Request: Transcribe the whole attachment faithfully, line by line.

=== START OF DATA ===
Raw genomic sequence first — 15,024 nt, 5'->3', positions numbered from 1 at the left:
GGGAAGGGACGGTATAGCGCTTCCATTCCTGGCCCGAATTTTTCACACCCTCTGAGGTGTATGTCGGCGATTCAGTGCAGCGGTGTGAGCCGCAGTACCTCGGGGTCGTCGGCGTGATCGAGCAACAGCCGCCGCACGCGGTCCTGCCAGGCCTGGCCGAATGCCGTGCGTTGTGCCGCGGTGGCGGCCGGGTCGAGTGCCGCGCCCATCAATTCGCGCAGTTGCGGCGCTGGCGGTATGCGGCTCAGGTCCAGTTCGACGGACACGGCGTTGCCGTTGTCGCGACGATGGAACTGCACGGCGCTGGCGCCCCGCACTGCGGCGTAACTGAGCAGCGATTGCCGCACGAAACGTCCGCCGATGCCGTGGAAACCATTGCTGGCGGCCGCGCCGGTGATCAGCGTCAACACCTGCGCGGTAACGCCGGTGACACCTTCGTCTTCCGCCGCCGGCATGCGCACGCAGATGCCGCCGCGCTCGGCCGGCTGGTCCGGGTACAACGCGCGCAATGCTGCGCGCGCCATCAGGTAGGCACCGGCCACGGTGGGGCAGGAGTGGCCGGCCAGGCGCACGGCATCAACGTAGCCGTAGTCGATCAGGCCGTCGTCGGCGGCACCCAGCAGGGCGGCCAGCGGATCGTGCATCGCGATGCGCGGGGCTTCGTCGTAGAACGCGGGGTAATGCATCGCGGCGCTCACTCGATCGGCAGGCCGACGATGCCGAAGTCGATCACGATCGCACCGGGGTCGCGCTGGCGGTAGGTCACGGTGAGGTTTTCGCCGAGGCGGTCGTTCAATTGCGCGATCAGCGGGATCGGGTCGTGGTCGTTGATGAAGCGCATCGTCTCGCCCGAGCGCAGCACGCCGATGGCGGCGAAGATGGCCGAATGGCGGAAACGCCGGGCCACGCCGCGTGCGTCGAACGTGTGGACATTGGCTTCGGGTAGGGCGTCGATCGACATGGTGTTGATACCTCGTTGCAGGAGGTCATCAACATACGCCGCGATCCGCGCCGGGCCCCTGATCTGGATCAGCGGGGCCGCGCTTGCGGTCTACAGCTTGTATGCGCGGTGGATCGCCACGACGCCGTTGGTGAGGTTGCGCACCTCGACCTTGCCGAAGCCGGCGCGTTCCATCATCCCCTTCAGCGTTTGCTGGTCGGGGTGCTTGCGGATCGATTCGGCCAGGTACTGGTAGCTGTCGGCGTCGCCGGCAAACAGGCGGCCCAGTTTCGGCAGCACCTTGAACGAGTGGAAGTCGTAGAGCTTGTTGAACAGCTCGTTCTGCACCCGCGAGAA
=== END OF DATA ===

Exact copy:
Raw genomic sequence first — 15,024 nt, 5'->3', positions numbered from 1 at the left:
GGGAAGGGACGGTATAGCGCTTCCATTCCTGGCCCGAATTTTTCACACCCTCTGAGGTGTATGTCGGCGATTCAGTGCAGCGGTGTGAGCCGCAGTACCTCGGGGTCGTCGGCGTGATCGAGCAACAGCCGCCGCACGCGGTCCTGCCAGGCCTGGCCGAATGCCGTGCGTTGTGCCGCGGTGGCGGCCGGGTCGAGTGCCGCGCCCATCAATTCGCGCAGTTGCGGCGCTGGCGGTATGCGGCTCAGGTCCAGTTCGACGGACACGGCGTTGCCGTTGTCGCGACGATGGAACTGCACGGCGCTGGCGCCCCGCACTGCGGCGTAACTGAGCAGCGATTGCCGCACGAAACGTCCGCCGATGCCGTGGAAACCATTGCTGGCGGCCGCGCCGGTGATCAGCGTCAACACCTGCGCGGTAACGCCGGTGACACCTTCGTCTTCCGCCGCCGGCATGCGCACGCAGATGCCGCCGCGCTCGGCCGGCTGGTCCGGGTACAACGCGCGCAATGCTGCGCGCGCCATCAGGTAGGCACCGGCCACGGTGGGGCAGGAGTGGCCGGCCAGGCGCACGGCATCAACGTAGCCGTAGTCGATCAGGCCGTCGTCGGCGGCACCCAGCAGGGCGGCCAGCGGATCGTGCATCGCGATGCGCGGGGCTTCGTCGTAGAACGCGGGGTAATGCATCGCGGCGCTCACTCGATCGGCAGGCCGACGATGCCGAAGTCGATCACGATCGCACCGGGGTCGCGCTGGCGGTAGGTCACGGTGAGGTTTTCGCCGAGGCGGTCGTTCAATTGCGCGATCAGCGGGATCGGGTCGTGGTCGTTGATGAAGCGCATCGTCTCGCCCGAGCGCAGCACGCCGATGGCGGCGAAGATGGCCGAATGGCGGAAACGCCGGGCCACGCCGCGTGCGTCGAACGTGTGGACATTGGCTTCGGGTAGGGCGTCGATCGACATGGTGTTGATACCTCGTTGCAGGAGGTCATCAACATACGCCGCGATCCGCGCCGGGCCCCTGATCTGGATCAGCGGGGCCGCGCTTGCGGTCTACAGCTTGTATGCGCGGTGGATCGCCACGACGCCGTTGGTGAGGTTGCGCACCTCGACCTTGCCGAAGCCGGCGCGTTCCATCATCCCCTTCAGCGTTTGCTGGTCGGGGTGCTTGCGGATCGATTCGGCCAGGTACTGGTAGCTGTCGGCGTCGCCGGCAAACAGGCGGCCCAGTTTCGGCAGCACCTTGAACGAGTGGAAGTCGTAGAGCTTGTTGAACAGCTCGTTCTGCACCCGCGAGAA